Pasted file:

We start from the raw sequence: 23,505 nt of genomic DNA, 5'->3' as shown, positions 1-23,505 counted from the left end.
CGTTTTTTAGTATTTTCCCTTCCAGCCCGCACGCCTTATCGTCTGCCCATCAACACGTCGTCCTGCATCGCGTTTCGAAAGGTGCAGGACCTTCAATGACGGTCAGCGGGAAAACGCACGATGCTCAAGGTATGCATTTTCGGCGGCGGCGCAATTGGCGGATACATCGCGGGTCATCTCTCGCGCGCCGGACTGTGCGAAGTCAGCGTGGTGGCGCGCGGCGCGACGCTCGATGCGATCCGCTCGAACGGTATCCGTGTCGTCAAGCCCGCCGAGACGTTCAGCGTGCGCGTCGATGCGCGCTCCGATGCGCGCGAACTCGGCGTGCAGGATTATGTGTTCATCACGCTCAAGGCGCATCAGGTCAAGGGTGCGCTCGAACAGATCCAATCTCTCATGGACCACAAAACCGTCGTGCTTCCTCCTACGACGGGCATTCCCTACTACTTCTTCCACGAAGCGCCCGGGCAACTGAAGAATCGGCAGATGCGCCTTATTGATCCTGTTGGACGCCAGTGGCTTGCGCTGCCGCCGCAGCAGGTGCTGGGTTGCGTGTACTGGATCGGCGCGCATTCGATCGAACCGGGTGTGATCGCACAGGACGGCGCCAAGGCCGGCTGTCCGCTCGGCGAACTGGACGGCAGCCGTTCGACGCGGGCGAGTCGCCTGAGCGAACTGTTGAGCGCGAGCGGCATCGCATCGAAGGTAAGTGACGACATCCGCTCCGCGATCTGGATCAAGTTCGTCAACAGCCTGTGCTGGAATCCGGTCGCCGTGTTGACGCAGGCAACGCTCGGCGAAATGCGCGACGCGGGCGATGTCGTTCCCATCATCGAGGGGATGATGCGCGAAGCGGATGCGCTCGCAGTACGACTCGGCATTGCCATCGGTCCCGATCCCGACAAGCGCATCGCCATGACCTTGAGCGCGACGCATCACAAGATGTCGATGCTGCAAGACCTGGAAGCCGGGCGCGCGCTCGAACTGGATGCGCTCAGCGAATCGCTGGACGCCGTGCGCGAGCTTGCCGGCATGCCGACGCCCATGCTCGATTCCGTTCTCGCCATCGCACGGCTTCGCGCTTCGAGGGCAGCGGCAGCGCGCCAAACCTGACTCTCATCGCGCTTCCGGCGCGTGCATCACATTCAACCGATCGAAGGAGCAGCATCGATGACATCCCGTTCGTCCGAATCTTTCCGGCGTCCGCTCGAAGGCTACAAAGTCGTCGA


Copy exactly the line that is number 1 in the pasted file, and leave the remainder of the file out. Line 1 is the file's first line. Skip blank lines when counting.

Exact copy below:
We start from the raw sequence: 23,505 nt of genomic DNA, 5'->3' as shown, positions 1-23,505 counted from the left end.